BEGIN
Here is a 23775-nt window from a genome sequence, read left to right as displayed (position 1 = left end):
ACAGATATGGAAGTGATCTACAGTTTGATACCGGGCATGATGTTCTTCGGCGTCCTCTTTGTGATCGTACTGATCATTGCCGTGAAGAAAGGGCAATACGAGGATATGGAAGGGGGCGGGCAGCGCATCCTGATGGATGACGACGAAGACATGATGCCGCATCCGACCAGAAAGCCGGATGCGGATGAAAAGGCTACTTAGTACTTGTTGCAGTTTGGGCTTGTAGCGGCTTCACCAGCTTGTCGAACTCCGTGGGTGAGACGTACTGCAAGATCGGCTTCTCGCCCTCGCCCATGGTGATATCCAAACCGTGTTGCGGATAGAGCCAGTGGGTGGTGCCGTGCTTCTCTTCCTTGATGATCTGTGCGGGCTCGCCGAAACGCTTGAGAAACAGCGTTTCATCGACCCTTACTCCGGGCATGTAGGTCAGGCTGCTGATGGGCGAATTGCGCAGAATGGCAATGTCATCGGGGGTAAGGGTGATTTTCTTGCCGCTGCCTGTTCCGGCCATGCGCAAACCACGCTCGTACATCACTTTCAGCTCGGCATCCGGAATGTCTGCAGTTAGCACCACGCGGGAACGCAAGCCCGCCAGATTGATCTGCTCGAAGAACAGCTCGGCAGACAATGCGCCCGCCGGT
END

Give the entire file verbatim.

Here is a 23775-nt window from a genome sequence, read left to right as displayed (position 1 = left end):
ACAGATATGGAAGTGATCTACAGTTTGATACCGGGCATGATGTTCTTCGGCGTCCTCTTTGTGATCGTACTGATCATTGCCGTGAAGAAAGGGCAATACGAGGATATGGAAGGGGGCGGGCAGCGCATCCTGATGGATGACGACGAAGACATGATGCCGCATCCGACCAGAAAGCCGGATGCGGATGAAAAGGCTACTTAGTACTTGTTGCAGTTTGGGCTTGTAGCGGCTTCACCAGCTTGTCGAACTCCGTGGGTGAGACGTACTGCAAGATCGGCTTCTCGCCCTCGCCCATGGTGATATCCAAACCGTGTTGCGGATAGAGCCAGTGGGTGGTGCCGTGCTTCTCTTCCTTGATGATCTGTGCGGGCTCGCCGAAACGCTTGAGAAACAGCGTTTCATCGACCCTTACTCCGGGCATGTAGGTCAGGCTGCTGATGGGCGAATTGCGCAGAATGGCAATGTCATCGGGGGTAAGGGTGATTTTCTTGCCGCTGCCTGTTCCGGCCATGCGCAAACCACGCTCGTACATCACTTTCAGCTCGGCATCCGGAATGTCTGCAGTTAGCACCACGCGGGAACGCAAGCCCGCCAGATTGATCTGCTCGAAGAACAGCTCGGCAGACAATGCGCCCGCCGGT